The Shift to Content Delivery Networks (CDNs) Supports More and Better Customer Video Experiences
The Internet has emerged as one of the most powerful ways for businesses and consumers to communicate and learn. Its global reach, accessibility and speed have opened doors to areas of knowledge that in the past were available only to a privileged few. With the emergence of popular video-streaming services that deliver Internet video to the TV and other devices, content delivery networks (CDNs) have prevailed as a dominant method to deliver such content. However, the popularity of video and other IP-based multimedia is causing increased traffic for CDNs.
As consumers continue to demand greater amounts of high-quality content over the Internet, service providers (SPs) are finding it difficult to increase revenues while operating efficiently and containing costs. This is due mainly to two things: over-the-top (OTT) content (various forms of media) providers have outsourced the delivery of content to pure-play CDN companies, and traffic growth is increasing network build-out and maintenance costs for service providers (SPs). In response to these challenges, many SPs have begun to utilize CDNs within their own networks. Let’s take a look at some CDN growth trends from Cisco’s Visual Networking Index (VNI):
Global Quick Trends
- Globally, 57% of all Internet traffic will cross CDNs by 2018, up from 36% in 2013.
- It’s also forecasted that 67% of all Internet video traffic will cross CDNs by 2018, up from 53% in 2013.
- In the United States, 88% of all Internet traffic will cross CDNs by 2018, up from 61% in 2013.
- In Western Europe, 71% of all Internet traffic will cross content delivery networks by 2018, up from 55% in 2013.
CDN Traffic Growth Creates New Revenue Opportunities
To enable content delivery to customers over the Internet, OTT content providers such as BBC, Hulu, Netflix, and YouTube have either outsourced video delivery to pure-play CDN companies including Akamai and Limelight Networks, or have built distributed content-hosting infrastructures across the Internet. The mapping system in Akamai combines the network topology information with live network statistics – such as traceroute data – to provide a detailed, dynamic view of network structure and quality measures for different mappings.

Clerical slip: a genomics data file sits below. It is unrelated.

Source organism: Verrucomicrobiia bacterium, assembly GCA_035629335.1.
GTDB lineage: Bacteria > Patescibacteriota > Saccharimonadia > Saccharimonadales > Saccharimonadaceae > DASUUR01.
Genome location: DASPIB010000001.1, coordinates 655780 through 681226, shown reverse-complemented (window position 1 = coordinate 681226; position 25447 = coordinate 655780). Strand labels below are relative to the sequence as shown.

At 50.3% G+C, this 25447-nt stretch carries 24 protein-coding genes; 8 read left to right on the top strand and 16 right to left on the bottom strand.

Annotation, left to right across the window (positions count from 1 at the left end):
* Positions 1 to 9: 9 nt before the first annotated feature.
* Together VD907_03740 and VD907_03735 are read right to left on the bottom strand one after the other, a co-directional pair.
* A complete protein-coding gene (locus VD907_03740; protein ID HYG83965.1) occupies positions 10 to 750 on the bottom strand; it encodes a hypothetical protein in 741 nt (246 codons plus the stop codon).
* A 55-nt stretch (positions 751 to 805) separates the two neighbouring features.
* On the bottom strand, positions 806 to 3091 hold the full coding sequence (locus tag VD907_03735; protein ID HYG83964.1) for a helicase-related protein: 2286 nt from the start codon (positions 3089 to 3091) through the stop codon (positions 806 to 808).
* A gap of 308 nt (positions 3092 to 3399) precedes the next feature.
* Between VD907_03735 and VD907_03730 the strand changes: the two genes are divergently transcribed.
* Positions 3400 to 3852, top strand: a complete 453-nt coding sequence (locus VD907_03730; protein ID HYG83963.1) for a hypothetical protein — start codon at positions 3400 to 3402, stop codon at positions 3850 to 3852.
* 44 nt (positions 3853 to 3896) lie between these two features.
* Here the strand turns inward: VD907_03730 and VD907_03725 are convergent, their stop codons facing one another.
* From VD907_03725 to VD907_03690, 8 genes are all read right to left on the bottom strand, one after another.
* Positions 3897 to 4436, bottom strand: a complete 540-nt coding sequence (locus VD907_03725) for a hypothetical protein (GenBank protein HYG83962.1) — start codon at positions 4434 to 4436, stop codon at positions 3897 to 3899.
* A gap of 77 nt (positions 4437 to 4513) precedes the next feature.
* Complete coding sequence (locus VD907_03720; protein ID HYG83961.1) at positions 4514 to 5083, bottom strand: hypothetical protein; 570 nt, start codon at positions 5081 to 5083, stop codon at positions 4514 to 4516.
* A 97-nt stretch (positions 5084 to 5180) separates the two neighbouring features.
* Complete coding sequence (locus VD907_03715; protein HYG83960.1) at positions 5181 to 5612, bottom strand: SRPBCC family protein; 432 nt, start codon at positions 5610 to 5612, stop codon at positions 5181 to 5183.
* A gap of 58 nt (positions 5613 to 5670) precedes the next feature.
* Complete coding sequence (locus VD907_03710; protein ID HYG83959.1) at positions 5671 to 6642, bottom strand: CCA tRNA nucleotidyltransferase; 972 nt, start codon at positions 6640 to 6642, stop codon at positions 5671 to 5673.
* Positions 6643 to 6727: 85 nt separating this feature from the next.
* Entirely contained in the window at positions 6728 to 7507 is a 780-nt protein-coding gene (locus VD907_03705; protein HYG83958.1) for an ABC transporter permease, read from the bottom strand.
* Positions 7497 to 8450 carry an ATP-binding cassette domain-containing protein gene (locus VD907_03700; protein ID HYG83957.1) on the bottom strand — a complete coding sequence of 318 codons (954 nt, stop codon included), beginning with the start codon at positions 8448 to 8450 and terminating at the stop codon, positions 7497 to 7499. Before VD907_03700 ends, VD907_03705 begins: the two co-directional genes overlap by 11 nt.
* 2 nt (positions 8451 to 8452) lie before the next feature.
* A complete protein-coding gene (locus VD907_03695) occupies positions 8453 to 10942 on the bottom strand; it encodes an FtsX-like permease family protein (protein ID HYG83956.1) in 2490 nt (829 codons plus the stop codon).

This approach allows them to cache popular video assets and stream the video to end users, reducing server, hosting, bandwidth, and operating costs while providing an acceptable end-user experience. The initial focus has been to reduce content-transport costs and improve the quality of content delivery to their own customers. Over time, individual SPs started offering CDN services to OTT content providers as a way to earn extra income from the content flowing over their networks. These have been used to deliver the SPs’ own content as well as to deal with increased traffic from OTT content providers. Caching content in a CDN and distributing the CDN nodes deeply into the network can potentially yield significant network cost savings for SPs by offloading transit and peering connections, IP core networks, and potentially parts of their aggregation networks.
For example, one company reported that up to 30 percent of the traffic on its network is cacheable (e.g., OTT content). This means that deploying an effective caching solution could translate into substantial network savings. From an OTT perspective, working with SPs rather than pure-play CDN companies allows them to deliver a better content experience to customers since the caches are closer to end users. In addition, SPs are able to give content providers additional information from their networks about consumers’ behavior and preferences, allowing them to target and serve their customers more effectively.
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